Fig. 1
Fig. 1

Quantum dot setup and orbital spectroscopy. a Scanning electron microscope image of a co-fabricated lateral, surface gate defined quantum dot. The single electron wave function is indicated by the blue ellipse (not to scale) and is tunnel coupled to the left reservoir only (no tunneling to right lead). An adjacent dot (black circle) serves as a real-time charge sensor, operated in Coulomb blockade for better sensitivity. Sub-microsecond pulses are applied on the center plunger CP. The scale bar corresponds to 200 nm. b Measurement setup with sample on a piezo-electric rotator allowing change of the direction of the in-plane magnetic field (up to 14 T) with respect to the crystal axis [100], specified by the angle ϕ. c, d Energies of the two lowest orbital excited states, Ex and Ey, measured with respect to the ground state, as a function of the magnetic field applied along \(\hat x\) direction (c) and \(\hat y\) direction (d). Triangles are measured data, solid curves are numerics (see text)

Spin-orbit induced spin relaxation anisotropy

With a full orbital model at hand, we now turn to spin relaxation measurements, done by cycling the dot through ionization, charge and relax, and read-out configuration, as depicted in Fig. 2a. Averaging over many thousand cycles, we obtain the spin excited state probability Pe as a function of the waiting time tw, the time the electron was given to relax into the spin ground state. A few examples are plotted over four orders of magnitude in tw in Fig. 2b at a magnetic field of 4 T. All such curves fit very well to the sum of two exponentials, from which we reliably extract the spin relaxation rate W\(T_{\mathrm{1}}^{ - 1}\) (see Supplementary Note 3 for more details). A pronounced dependence of W on the direction of the magnetic field is observed, as displayed in Fig. 3a as a function of the field angle ϕ. A modulation of W by a factor of ~16 is found, with minimal relaxation rate along the \(\hat y\) direction.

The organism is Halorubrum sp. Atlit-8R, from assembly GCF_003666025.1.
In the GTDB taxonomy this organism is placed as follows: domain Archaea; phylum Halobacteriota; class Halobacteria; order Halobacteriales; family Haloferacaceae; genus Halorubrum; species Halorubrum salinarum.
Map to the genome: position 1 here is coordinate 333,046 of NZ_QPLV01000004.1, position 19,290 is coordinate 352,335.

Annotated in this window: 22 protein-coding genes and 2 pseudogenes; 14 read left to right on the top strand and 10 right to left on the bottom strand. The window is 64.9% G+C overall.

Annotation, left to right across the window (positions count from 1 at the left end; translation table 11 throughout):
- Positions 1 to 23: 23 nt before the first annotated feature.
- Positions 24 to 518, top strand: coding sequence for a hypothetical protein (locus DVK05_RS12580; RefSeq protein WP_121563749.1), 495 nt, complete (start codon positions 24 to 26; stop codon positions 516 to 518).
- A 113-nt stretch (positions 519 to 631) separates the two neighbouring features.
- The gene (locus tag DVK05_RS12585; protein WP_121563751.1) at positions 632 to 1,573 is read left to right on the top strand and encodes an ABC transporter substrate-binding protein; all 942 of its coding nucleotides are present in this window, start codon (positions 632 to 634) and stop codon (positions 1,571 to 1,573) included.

Fig. 2
Fig. 2

Spin relaxation measurement. a Three step pulse scheme, shifting dot levels with gate-voltage pulses: First, during “ionization”, the dot is emptied. Second, in “charge and relax”, an electron is loaded and if the spin is down, i.e., in the excited spin state, it relaxes with rate W during the waiting time tw. Third, spin-charge conversion is used in “read-out” to detect the spin state: the spin-down electron only will tunnel off the dot, which is detected by the charge sensor. The spin relaxation rate W is extracted from the dependence of the probability Pe to find the spin in the excited (down) state as a function of tw, shown in b for a magnetic field of 4 T applied along different angles ϕ as indicated. Markers show measurements with statistical error bars, curves are fits to the formula Pe(tw)  (exp(−Wtw) − exp(−Γintw))/(Γin − W), where the tunneling-in rate Γin is determined independently (Supplementary Note 3). W is thus extracted as the only fit parameter. Error bars are standard deviations from fitting to counts (Supplementary Note 3)